Endangered 'walking pinecone' mammal spotted after 24 year absence

A giant pangolin in desert sand. It is a massive scaly creature with a long tail, claws, and a slender snout.

Pangolins are the only mammals in the world that are fully covered in armor-like scales. The cute, snouted creatures roll up into a ball to protect themselves and prefer hunting at night, rooting around in the soil for ants and termites to eat. 

They range in size, with some the size of a small housecat, while others — the giant pangolin — can grow as big as a Galapagos tortoise. 

They are also, sadly, the most trafficked wild mammal in the world.

 Although pangolin poaching is illegal, their trademark scales sell for over $3,500 on the black market. Due to habitat loss, deforestation, and poaching, all eight species of pangolins have been struggling for survival across Asia and Africa and are listed on the IUCN Red List as either vulnerable, endangered, or critically endangered. 

In fact, giant pangolins were thought extinct in Senegal altogether, until a trail camera spotted the creature in Niokolo-Koba National Park last year. The last time the species had been recorded in the West African country was 1999. 

Mouhamadou Mody Ndiaye, who works at the wildlife monitoring organization Panthera, told New Scientist that his team was stunned when they rewound the trail camera footage. 

They had photographic proof that the giant pangolins had survived 24 years longer than anyone anticipated. 

The trail camera capture of the giant pangolin spotted in Senegal
The trail camera footage of the giant pangolin. Image courtesy of Panthera.

“Nobody suspected that the pangolin is still alive in [this park],” said Ndiaye, who also published the discovery in the African Journal of Ecology this past May. 

“Such rediscoveries not only underscore the importance of systematic biodiversity inventories, but also the critical value of West Africa’s large protected areas,” Ndiaye and his team of researchers observed in their study. 

A ground pangolin curled up in a ball.
A ground pangolin curled up in a ball. Image via Animalia (CC BY-SA 3.0)

For half a century, the giant pangolin was also considered extinct in Kenya. 

Between 1971 and 2018, no one saw hide nor hair (or rather, scale or snout) of the species. After a string of sightings in 2018, local conservationists began tagging the pangolins and monitoring their movements. In 2023, they estimated that 30-80 giant pangolins were still alive.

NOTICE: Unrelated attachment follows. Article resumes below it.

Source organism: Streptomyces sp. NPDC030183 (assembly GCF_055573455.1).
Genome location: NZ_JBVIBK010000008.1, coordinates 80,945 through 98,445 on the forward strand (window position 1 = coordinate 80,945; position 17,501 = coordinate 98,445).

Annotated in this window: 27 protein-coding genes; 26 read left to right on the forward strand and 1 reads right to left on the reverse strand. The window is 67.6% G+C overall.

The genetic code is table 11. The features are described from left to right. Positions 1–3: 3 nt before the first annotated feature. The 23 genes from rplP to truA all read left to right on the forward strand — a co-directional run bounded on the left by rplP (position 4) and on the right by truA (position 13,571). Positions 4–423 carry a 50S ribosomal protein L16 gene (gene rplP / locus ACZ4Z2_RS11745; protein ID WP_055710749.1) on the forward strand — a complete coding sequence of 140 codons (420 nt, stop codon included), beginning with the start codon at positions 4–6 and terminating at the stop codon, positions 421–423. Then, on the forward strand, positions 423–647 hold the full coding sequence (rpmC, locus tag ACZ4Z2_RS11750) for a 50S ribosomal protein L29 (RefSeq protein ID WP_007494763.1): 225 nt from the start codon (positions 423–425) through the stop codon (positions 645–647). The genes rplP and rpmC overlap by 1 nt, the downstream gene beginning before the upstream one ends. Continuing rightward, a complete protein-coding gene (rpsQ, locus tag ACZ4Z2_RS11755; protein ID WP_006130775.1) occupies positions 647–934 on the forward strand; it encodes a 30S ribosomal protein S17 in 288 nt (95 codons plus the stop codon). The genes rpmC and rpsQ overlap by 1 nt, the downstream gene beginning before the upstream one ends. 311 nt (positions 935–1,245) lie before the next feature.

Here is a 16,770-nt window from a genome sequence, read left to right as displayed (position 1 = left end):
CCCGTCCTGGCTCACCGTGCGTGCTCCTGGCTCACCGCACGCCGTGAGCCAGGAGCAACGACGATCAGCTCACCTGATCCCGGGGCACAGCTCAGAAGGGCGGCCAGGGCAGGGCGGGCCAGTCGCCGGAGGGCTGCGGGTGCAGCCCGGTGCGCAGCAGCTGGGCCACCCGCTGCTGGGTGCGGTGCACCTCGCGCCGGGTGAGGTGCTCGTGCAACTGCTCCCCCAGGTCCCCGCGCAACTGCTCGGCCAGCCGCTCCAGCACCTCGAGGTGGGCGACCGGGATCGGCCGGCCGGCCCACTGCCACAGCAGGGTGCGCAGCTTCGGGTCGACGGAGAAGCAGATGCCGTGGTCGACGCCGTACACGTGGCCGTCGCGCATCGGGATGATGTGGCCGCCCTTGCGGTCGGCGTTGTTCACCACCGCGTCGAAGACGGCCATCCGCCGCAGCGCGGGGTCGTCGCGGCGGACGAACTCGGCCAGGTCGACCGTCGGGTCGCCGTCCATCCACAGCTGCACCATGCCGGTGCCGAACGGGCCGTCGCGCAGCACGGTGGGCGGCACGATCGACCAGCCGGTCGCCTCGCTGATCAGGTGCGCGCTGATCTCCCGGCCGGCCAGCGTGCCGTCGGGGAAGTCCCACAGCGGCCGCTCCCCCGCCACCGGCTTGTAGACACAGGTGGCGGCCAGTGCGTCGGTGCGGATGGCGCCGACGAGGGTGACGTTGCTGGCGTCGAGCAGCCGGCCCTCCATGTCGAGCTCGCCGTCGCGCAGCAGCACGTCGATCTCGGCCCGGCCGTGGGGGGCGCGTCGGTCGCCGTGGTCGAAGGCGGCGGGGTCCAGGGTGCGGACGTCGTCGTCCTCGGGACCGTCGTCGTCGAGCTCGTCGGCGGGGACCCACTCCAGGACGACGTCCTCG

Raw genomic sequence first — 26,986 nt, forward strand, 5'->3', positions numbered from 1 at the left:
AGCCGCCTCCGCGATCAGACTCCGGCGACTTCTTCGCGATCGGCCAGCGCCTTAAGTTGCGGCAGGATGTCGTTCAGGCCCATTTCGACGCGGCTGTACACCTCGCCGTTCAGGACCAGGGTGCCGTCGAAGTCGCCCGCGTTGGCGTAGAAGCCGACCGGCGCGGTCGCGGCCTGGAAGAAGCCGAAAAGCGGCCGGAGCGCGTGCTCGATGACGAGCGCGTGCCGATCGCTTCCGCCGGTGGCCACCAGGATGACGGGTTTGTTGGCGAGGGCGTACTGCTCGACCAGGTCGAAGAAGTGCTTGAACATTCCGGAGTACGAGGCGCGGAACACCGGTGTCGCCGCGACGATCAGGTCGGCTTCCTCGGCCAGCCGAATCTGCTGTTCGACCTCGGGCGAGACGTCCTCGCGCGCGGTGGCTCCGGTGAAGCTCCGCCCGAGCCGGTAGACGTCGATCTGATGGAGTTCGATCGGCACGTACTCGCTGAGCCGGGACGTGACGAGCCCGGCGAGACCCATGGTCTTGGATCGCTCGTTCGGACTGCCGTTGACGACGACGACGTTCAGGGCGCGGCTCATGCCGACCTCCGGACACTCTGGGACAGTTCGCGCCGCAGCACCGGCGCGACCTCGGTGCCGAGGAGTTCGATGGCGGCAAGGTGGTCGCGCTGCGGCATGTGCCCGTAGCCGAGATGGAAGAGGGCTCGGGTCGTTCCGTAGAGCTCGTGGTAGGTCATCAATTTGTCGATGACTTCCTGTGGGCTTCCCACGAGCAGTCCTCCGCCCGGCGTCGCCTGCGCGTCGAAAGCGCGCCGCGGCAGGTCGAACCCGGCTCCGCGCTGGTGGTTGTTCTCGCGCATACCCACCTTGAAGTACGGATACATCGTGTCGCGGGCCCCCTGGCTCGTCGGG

Beryl Makori, the project manager of the Pangolin Project, has been working with local farmers of the Nyakweri Forest and advocating for the pangolin’s preservation. 

“I feel we are protecting the last of the pangolins,” Makori told The Guardian. “We will give all it takes for a protected habitat with a viable population.”

Cameroon is also a key habitat for three pangolins: the  giant pangolin, the white-bellied pangolin and the black-bellied pangolin. In 2022, Cameroon launched a nationwide pangolin conservation campaign. 

A close up of a ground pangolin in a rocky habitat
A ground panImage via flowcomm / Flickr (CC BY 2.0)

WildAid president Peter Knights, who helped launch the initiative, emphasized the dangers of the illegal bushmeat trade, as the consumption of pangolin meat could result in zoonotic and parasite-borne diseases. 

“Illegal commercial bushmeat trade use can quickly reduce their number and threaten them with extinction,” Knights said in a press release. “Traders note the animals are getting harder to find.” 

The campaign also aimed to inform people of the vital role the mammals play in maintaining a healthy biome. 

“In addition to being a beautiful and intriguing animal, the pangolin has a distinct ecological role,” said Jules Doret Ndongo, Cameroon’s minister for forests and wildlife, going on to explain how pangolins naturally aid in their environment’s decomposition cycle as they dig for ants and termites. 

“[We need] to change the vast majority of the population from the status of consumer of the pangolin, to that of protector.”

Header image via David Brossard / Flickr (CC BY-SA 2.0)

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